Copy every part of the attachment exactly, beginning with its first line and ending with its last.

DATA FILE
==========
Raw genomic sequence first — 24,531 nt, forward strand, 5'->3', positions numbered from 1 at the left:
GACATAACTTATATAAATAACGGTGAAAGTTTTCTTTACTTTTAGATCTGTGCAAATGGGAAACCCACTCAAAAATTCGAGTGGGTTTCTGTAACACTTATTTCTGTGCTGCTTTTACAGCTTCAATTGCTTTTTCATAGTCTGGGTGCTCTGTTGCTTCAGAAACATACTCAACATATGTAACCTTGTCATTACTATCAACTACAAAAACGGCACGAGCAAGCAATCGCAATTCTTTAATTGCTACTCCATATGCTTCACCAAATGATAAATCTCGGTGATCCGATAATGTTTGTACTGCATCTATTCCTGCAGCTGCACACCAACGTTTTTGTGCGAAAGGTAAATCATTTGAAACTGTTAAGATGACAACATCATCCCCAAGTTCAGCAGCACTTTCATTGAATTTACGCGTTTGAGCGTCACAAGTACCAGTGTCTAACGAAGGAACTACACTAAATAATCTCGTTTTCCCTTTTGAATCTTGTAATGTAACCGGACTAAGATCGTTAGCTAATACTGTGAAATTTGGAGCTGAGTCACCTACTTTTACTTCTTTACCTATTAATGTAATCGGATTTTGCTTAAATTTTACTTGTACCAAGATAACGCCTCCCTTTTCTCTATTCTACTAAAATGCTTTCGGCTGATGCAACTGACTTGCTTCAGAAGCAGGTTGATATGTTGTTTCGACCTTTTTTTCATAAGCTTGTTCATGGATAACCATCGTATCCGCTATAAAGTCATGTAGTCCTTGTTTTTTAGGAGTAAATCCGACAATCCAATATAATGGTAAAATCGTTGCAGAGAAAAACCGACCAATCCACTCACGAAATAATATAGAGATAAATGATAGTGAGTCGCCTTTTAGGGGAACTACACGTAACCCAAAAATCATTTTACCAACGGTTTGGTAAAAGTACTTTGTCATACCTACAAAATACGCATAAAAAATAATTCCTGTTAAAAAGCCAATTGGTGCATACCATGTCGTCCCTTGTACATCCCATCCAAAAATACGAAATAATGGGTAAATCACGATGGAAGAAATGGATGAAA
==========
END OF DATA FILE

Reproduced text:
Raw genomic sequence first — 24,531 nt, forward strand, 5'->3', positions numbered from 1 at the left:
GACATAACTTATATAAATAACGGTGAAAGTTTTCTTTACTTTTAGATCTGTGCAAATGGGAAACCCACTCAAAAATTCGAGTGGGTTTCTGTAACACTTATTTCTGTGCTGCTTTTACAGCTTCAATTGCTTTTTCATAGTCTGGGTGCTCTGTTGCTTCAGAAACATACTCAACATATGTAACCTTGTCATTACTATCAACTACAAAAACGGCACGAGCAAGCAATCGCAATTCTTTAATTGCTACTCCATATGCTTCACCAAATGATAAATCTCGGTGATCCGATAATGTTTGTACTGCATCTATTCCTGCAGCTGCACACCAACGTTTTTGTGCGAAAGGTAAATCATTTGAAACTGTTAAGATGACAACATCATCCCCAAGTTCAGCAGCACTTTCATTGAATTTACGCGTTTGAGCGTCACAAGTACCAGTGTCTAACGAAGGAACTACACTAAATAATCTCGTTTTCCCTTTTGAATCTTGTAATGTAACCGGACTAAGATCGTTAGCTAATACTGTGAAATTTGGAGCTGAGTCACCTACTTTTACTTCTTTACCTATTAATGTAATCGGATTTTGCTTAAATTTTACTTGTACCAAGATAACGCCTCCCTTTTCTCTATTCTACTAAAATGCTTTCGGCTGATGCAACTGACTTGCTTCAGAAGCAGGTTGATATGTTGTTTCGACCTTTTTTTCATAAGCTTGTTCATGGATAACCATCGTATCCGCTATAAAGTCATGTAGTCCTTGTTTTTTAGGAGTAAATCCGACAATCCAATATAATGGTAAAATCGTTGCAGAGAAAAACCGACCAATCCACTCACGAAATAATATAGAGATAAATGATAGTGAGTCGCCTTTTAGGGGAACTACACGTAACCCAAAAATCATTTTACCAACGGTTTGGTAAAAGTACTTTGTCATACCTACAAAATACGCATAAAAAATAATTCCTGTTAAAAAGCCAATTGGTGCATACCATGTCGTCCCTTGTACATCCCATCCAAAAATACGAAATAATGGGTAAATCACGATGGAAGAAATGGATGAAA